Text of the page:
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Last week I made my first post about Going From Amateur Hobbyist to Developing Games for a Living. This week I write about some techniques I like to use that make games feel better, visually. I've stolen all of these effects from other games and I encourage you to use them too.
Here is a little clip of special effects that I use in my games:
Notice how motion lines, impact holds, screenshake, and particles make everything feel exciting to look at. For a little extra work, these effects create a huge impact in making the game feel more appealing to look at.
Below is a breakdown of the tricks that I employ in my games that add visual impact to gameplay.
1. Motion Lines
These effects emphasize speed and power. I totally ripped them off from the Japanese. Notice the same motion lines around the edges that appear when the character inflicts a heavy hit.
Anime and games like Smash Bros employee these techniques a lot. As you can see in my first gif, I like to have them appear a frame before impact holds to really emphasize hits. Use these whenever something you want to highlight happens in game.
2. Impact Holds
This is something you see a lot in anime when the artist wants to imply heavy impact between two forces. Right before a powerful spell happens, I will employ holds like these.
Notice how right before the one robot crosses weapons with the other, a brief impact flash occurs for a frame.
A lot of games today have “holds” where the game pauses the action for a split second to imply a powerful impact. Smash Bros tends to pause hits on characters to emphasize that an attack's recipient was hit hard. I find anime-esque impacts like these take the appeal of holds one step further.
This examples’s pretty obvious and is used everywhere in animation. Still, it’s worth emphasizing how effective it is.
The moving of the screen makes your characters actions feel like they have more weight. When a character fires his gun or something heavy hits in game, use a screenshake.
Particles are very simple but create a lot of extra visual interest for very minimal effort. I use a lot of particles. Some are hand animated, some are handled via programming.
In this example: whenever the Priestess heals, white particles fly from her staff. Also, purple particles appear over her target. The Marksman also drops a shell casing everytime he shoots. Those are added via programming.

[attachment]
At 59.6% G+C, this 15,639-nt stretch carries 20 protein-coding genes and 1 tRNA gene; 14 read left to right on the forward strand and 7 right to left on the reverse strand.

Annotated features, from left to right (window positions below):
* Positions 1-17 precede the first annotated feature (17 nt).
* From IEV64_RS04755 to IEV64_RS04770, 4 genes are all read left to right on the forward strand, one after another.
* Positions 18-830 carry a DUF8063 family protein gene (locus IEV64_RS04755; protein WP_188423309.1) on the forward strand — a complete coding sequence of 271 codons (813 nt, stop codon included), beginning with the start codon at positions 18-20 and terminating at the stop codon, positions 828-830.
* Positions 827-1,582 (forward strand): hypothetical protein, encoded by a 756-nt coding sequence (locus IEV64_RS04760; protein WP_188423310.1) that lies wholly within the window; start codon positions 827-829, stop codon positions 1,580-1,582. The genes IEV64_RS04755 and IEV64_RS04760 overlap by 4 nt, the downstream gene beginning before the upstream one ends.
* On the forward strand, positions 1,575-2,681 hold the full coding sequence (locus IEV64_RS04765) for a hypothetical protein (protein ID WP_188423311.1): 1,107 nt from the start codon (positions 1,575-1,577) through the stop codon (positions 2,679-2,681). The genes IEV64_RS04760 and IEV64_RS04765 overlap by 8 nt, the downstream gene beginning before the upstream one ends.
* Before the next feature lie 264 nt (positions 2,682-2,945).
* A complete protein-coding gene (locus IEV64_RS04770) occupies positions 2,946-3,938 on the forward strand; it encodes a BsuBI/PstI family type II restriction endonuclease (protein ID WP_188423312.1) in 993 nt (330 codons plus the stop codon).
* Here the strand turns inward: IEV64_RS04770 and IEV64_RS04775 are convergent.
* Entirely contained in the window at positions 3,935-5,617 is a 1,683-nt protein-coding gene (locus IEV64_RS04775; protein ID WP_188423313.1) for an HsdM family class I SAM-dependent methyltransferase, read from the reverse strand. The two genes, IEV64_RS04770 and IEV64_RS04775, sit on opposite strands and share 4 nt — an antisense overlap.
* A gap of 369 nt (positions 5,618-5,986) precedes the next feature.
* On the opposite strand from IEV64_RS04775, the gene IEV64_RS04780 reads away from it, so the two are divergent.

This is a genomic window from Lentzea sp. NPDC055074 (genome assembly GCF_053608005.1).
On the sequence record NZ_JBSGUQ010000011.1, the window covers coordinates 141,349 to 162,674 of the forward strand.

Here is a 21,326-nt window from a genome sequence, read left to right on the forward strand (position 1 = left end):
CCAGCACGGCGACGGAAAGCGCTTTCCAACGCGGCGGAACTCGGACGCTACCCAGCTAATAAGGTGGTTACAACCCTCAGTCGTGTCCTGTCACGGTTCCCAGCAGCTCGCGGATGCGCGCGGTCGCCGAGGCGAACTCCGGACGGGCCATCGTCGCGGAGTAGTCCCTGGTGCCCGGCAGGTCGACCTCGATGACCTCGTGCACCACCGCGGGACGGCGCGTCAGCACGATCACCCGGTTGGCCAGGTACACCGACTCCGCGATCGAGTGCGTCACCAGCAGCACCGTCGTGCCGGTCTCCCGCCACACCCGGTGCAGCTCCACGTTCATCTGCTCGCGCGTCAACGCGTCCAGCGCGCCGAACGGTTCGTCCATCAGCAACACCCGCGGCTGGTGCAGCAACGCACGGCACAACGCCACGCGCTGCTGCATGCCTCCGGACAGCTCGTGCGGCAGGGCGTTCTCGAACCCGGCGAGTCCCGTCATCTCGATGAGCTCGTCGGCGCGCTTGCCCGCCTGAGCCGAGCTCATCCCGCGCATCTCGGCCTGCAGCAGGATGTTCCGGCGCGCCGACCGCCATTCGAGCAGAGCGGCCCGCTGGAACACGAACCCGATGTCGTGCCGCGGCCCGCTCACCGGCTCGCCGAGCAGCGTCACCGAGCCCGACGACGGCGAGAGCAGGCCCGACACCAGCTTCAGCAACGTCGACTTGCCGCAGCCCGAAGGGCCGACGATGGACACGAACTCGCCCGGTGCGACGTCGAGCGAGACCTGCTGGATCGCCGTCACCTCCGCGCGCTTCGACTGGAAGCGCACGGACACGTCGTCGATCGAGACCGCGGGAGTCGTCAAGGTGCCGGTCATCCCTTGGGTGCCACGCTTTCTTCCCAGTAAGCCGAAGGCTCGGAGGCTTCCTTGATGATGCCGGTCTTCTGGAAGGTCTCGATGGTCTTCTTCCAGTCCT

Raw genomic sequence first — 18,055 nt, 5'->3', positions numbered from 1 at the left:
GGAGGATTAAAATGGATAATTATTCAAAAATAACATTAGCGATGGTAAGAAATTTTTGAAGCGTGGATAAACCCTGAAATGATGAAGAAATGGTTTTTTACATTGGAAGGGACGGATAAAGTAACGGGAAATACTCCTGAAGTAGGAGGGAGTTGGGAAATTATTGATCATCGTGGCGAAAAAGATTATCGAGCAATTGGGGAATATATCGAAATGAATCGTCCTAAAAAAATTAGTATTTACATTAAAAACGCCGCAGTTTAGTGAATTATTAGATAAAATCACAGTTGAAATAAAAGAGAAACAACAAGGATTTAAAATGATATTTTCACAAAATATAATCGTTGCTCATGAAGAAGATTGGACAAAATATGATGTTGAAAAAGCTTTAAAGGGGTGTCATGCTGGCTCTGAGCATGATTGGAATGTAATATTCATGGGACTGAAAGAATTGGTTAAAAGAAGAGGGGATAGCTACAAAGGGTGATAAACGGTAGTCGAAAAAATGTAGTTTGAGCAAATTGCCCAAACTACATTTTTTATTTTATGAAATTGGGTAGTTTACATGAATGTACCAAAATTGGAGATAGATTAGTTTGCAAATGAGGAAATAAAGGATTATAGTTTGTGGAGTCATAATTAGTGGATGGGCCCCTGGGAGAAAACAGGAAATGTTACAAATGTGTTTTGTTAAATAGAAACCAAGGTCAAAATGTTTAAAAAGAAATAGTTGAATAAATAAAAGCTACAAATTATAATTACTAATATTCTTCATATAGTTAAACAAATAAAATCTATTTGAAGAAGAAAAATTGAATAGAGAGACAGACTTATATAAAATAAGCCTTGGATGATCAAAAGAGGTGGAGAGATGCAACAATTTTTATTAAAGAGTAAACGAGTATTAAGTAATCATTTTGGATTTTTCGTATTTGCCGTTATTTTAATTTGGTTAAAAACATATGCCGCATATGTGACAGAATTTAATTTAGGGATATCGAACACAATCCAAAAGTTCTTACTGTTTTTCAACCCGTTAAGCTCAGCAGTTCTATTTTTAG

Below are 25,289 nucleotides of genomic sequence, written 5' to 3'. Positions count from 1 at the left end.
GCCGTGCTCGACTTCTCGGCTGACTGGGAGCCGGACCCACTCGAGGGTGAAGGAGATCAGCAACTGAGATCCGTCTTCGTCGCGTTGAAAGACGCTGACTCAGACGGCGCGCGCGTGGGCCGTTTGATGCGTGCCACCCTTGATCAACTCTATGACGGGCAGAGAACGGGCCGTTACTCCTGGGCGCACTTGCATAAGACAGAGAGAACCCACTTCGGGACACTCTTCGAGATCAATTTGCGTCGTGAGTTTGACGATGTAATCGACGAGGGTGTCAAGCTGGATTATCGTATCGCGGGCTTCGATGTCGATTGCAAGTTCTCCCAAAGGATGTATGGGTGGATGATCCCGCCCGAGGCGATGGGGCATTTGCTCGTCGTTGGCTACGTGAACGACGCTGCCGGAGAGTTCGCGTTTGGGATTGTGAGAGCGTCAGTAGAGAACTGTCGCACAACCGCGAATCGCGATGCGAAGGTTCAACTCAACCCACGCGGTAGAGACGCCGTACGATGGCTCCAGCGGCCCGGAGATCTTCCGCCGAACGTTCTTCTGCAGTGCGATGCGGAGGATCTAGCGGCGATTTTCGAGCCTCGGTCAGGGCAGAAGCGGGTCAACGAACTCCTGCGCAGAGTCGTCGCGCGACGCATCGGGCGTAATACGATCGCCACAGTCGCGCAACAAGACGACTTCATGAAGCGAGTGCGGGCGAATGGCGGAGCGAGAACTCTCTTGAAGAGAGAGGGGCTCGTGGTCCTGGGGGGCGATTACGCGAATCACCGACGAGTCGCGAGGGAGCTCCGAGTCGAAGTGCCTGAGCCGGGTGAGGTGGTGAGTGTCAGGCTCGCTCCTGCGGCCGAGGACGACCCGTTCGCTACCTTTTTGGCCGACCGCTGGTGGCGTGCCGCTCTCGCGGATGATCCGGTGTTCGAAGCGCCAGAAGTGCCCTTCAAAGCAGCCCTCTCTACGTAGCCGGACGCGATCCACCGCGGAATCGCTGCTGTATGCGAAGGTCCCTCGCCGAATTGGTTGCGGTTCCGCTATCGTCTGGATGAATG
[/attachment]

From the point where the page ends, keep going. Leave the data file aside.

Not all particles need to be animated with code. When characters are hit, I have little hand-animated impact particles appear too.
You can add these in all sorts of places. When characters run, make dust kick up. When a character in a shooter misses its target and hits a wall, have smoke come out of the bullethole.
5. Lingering effects
Effects that persist on screen for a while remind players they’ve caused serious carnage. By keeping effects around for a while, you create a scene telling the player they’ve left their own mark in the world.
When an explosion happens, visual indicators like smoke, scorch marks and embers emphasize this. The smoke fades out slowly and fire persists long after the explosion has faded away.
Having corpses and bloodstains of slain enemies stay on the screen for awhile is another way to add lingering visuals.
6. Persistent Motion
This one is not so much an effect but I decided it's worth including anyway.
Always keep your characters moving, even when idle. A lot of beginners have their characters completely hold still when inactive. This is a mistake; immersion feels broken and characters seem lifeless when motion stops.
I have my characters always bounce around regardless of action. My idle poses are very simplistic, but they work.
You see this in almost all fighting games. In these games, whenever a character isn't being controlled, the character still breathes and moves around.
Hopefully these techniques help you out.
I'll be adding more development posts in the future. They will discuss in greater detail some of the design decisions I make. I'll be making a new post every friday.
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